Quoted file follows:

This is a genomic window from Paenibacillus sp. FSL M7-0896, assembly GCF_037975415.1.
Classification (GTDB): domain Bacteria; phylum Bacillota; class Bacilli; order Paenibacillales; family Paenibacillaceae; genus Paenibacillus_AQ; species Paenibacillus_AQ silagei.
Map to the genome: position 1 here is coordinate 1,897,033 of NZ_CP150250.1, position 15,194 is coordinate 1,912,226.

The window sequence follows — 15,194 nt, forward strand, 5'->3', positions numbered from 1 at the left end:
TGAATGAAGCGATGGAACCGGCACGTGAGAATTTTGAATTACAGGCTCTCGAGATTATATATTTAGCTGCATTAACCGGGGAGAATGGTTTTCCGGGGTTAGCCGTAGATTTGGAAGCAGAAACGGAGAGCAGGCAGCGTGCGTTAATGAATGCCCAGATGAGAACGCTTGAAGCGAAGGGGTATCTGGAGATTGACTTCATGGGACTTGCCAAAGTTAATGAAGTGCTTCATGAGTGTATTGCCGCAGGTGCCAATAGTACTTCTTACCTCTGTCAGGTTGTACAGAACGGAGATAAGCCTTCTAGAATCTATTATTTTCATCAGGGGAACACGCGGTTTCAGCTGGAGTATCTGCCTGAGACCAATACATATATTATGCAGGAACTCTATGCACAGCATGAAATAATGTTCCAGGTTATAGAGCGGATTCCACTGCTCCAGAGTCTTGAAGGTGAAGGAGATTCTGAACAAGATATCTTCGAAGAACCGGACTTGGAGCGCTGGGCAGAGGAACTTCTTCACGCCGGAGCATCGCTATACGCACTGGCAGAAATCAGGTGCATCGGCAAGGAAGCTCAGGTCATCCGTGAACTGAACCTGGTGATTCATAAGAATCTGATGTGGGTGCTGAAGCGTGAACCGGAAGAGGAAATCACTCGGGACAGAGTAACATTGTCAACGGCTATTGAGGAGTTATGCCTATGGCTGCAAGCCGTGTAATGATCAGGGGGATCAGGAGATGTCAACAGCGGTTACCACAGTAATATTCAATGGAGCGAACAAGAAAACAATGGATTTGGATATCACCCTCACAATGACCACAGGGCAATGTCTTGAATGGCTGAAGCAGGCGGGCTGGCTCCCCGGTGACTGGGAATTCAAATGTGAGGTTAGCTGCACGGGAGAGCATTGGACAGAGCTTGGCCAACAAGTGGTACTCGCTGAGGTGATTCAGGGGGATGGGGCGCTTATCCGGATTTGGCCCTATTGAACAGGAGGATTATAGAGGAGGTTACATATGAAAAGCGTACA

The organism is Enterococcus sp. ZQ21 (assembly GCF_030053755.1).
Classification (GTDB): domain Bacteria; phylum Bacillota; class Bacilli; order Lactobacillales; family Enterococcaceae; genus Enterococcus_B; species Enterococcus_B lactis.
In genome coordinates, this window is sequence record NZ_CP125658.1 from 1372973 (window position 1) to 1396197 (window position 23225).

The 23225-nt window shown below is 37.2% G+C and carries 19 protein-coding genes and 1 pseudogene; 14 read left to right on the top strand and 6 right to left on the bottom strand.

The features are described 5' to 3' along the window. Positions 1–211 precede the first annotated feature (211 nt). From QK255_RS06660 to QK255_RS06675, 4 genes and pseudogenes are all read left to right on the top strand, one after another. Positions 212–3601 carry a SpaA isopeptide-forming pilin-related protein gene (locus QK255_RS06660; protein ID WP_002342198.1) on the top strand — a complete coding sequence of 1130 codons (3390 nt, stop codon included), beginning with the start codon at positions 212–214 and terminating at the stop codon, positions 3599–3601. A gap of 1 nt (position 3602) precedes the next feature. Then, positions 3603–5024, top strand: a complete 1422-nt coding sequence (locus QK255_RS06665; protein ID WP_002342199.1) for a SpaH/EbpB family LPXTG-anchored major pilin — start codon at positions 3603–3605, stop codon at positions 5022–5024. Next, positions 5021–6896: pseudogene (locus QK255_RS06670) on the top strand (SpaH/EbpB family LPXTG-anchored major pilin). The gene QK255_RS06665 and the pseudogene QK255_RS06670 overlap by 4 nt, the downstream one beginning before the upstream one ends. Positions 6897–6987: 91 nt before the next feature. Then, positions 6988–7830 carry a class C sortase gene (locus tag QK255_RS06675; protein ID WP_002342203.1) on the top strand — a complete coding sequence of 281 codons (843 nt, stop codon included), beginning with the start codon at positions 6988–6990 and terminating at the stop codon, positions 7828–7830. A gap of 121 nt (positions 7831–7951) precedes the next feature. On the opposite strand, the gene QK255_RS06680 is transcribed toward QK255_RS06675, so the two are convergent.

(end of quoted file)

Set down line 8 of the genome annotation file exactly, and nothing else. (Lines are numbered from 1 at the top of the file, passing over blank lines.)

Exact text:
In genome coordinates, this window is sequence record NZ_CP125658.1 from 1372973 (window position 1) to 1396197 (window position 23225).